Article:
How does a lens work to form an image on the camera's sensor...

Started Mar 7, 2014 | Discussions thread
57even Forum Pro • Posts: 10,842
Re: How does a lens work to form an image on the camera's sensor...

You need a good primer on basic optics. The diagrams in these examples are next to useless.

The best explanation is to imagine how a lens would focus a single point, then two points, then all the points that make up a specific object.

Cameras capture light reflected off an object which radiates in all directions, including down your lens. If you imagine light streaming in straight lines from a given point, they will diverge. What a lens does is to refocus divergent rays to a single point....

In the diagrams above are three point objects. For simplicity only four of the billions of light rays from each object are shown.

In A the object is focused on the sensor. The curvature of the lens has the effect of bending light towards the centre of the lens (angle of refraction). However the angle through which it bends depends on the glass type (refractive index) and the curvature of the lens. If the distance from lens to sensor changes, the image will blur because the rays of light are not fully converged at the right point. (In this case I moved the sensor, in a camera you move the lens).

In B the closer object has rays which hit the lens at a steeper angle so they will not converge as quickly and will focus behind the sensor - the image will therefore be a blur covering all the points where light rays from that object hit. The further object will focus in front of the sensor, but the effect will be the same.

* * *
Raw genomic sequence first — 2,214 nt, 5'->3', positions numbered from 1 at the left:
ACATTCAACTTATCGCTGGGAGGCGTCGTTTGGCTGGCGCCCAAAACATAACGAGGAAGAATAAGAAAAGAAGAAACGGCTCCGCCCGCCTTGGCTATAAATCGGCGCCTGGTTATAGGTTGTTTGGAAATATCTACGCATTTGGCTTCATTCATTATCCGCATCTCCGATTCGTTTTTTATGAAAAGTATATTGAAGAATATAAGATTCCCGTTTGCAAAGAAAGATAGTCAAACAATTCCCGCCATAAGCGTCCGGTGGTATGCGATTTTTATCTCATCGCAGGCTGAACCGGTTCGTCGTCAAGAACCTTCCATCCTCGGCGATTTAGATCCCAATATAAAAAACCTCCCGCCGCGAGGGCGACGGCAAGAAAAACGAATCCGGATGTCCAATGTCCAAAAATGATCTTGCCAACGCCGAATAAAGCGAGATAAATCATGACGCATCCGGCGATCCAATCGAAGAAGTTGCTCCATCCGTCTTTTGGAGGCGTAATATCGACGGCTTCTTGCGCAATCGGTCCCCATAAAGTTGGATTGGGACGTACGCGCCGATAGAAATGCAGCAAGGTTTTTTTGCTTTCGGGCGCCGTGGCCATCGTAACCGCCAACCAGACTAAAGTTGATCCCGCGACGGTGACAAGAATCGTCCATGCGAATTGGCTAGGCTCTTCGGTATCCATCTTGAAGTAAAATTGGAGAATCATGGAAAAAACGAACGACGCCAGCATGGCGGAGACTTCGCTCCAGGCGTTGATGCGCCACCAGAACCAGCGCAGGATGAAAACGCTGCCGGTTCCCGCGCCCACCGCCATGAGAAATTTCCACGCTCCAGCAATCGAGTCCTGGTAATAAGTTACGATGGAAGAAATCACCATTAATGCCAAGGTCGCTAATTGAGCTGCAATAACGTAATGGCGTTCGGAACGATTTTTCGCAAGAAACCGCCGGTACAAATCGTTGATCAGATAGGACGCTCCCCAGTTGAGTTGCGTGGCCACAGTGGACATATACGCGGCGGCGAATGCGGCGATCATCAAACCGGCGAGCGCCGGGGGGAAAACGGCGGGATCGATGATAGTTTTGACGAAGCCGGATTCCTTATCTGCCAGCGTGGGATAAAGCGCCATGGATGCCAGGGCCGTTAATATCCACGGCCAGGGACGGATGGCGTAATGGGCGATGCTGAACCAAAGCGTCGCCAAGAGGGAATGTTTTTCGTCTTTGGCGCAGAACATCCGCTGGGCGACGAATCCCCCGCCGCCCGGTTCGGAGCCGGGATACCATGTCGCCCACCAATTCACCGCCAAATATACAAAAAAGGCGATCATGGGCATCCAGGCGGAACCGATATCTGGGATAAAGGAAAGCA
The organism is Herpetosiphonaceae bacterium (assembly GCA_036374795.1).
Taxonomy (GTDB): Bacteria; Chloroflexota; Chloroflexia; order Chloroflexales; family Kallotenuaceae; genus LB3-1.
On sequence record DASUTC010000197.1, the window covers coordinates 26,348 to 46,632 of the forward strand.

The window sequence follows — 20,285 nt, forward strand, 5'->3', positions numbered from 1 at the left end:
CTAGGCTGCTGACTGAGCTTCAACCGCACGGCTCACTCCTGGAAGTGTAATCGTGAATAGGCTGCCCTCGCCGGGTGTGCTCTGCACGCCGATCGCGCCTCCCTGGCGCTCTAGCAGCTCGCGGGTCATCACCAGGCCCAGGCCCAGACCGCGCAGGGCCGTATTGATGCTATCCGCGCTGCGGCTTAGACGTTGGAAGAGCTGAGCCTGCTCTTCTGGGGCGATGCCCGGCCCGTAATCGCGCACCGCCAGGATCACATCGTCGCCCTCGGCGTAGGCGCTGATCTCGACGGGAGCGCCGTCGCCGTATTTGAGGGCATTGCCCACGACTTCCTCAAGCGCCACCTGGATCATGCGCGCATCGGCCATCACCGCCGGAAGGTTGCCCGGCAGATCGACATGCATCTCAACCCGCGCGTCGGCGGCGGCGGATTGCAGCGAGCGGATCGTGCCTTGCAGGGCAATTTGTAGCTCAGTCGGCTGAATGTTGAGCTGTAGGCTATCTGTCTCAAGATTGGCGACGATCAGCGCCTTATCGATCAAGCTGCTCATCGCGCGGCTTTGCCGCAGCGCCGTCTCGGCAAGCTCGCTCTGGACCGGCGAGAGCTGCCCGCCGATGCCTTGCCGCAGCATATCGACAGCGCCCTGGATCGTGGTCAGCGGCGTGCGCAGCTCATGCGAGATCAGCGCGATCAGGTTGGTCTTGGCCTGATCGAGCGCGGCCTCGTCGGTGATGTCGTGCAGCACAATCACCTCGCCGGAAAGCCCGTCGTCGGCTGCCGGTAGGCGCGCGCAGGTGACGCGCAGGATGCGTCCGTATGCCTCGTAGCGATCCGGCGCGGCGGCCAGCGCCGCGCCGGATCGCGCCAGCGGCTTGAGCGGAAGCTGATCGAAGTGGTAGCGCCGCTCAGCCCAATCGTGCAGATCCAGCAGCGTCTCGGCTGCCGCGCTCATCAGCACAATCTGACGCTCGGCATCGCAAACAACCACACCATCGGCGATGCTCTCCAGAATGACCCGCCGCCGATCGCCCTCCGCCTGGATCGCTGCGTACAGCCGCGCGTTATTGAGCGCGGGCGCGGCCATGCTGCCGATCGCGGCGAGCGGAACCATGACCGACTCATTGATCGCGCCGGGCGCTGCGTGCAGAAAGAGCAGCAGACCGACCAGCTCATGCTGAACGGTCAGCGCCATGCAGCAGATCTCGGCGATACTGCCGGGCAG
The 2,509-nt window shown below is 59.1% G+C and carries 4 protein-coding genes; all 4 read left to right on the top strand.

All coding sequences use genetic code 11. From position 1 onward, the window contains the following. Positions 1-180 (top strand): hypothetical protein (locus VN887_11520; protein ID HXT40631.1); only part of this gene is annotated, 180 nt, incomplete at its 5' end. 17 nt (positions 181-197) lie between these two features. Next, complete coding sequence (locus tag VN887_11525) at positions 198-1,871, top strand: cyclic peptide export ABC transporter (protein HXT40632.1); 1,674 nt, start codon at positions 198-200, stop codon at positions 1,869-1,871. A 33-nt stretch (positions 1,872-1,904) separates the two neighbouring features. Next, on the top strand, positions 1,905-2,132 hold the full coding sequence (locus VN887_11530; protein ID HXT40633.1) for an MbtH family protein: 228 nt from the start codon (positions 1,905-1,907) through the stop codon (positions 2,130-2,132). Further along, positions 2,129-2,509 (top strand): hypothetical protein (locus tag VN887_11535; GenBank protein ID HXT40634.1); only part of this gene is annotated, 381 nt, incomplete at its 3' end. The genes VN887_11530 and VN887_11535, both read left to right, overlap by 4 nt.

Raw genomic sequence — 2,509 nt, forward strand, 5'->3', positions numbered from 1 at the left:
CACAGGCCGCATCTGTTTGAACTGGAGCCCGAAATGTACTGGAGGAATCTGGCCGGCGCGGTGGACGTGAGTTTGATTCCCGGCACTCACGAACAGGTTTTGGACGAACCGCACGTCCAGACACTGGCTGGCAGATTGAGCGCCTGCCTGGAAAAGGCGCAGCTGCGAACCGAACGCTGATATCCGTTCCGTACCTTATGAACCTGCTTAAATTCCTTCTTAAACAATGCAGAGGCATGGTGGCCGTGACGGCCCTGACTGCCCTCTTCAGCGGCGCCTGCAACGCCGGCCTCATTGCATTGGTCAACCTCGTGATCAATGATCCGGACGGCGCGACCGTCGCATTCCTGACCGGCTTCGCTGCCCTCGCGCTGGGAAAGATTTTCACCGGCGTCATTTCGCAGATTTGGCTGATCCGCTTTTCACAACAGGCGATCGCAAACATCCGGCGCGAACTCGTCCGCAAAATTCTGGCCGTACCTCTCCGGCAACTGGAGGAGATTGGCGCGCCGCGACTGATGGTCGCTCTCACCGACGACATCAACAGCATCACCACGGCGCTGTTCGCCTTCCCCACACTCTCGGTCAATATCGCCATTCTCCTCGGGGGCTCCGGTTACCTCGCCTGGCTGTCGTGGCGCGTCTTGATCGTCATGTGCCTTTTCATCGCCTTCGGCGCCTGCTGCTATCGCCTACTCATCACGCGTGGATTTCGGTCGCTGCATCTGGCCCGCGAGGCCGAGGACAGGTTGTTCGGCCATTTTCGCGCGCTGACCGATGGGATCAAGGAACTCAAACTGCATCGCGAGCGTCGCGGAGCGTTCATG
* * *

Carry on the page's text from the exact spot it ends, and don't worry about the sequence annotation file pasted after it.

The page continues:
In C when you close down the aperture, you cut off the rays from the edges, so the blur radius also gets smaller and the objects appear sharper. Stop down more and they look sharper still (until diffraction starts to impact the overall sharpness). Effectively you are just using the centre part of the lens. Using a smaller lens would have the same effect. Of course, you also reduce the amount of light, so you need a longer exposure or higher ISO.

Please note most cameras have multiple elements in the lens, some which move and which don't. This so called compound lens corrects for the fact that (1) light of different wavelengths does not refract the same amount (chromatic aberration) and (2) that ground lenses do not focus exactly in the same point across the surface (spherical aberration). However a well corrected compound lens will combine multiple elements to get very close to a perfect lens. It also explains why aspherical elements are used in some complex lenses.

Hope that helps.

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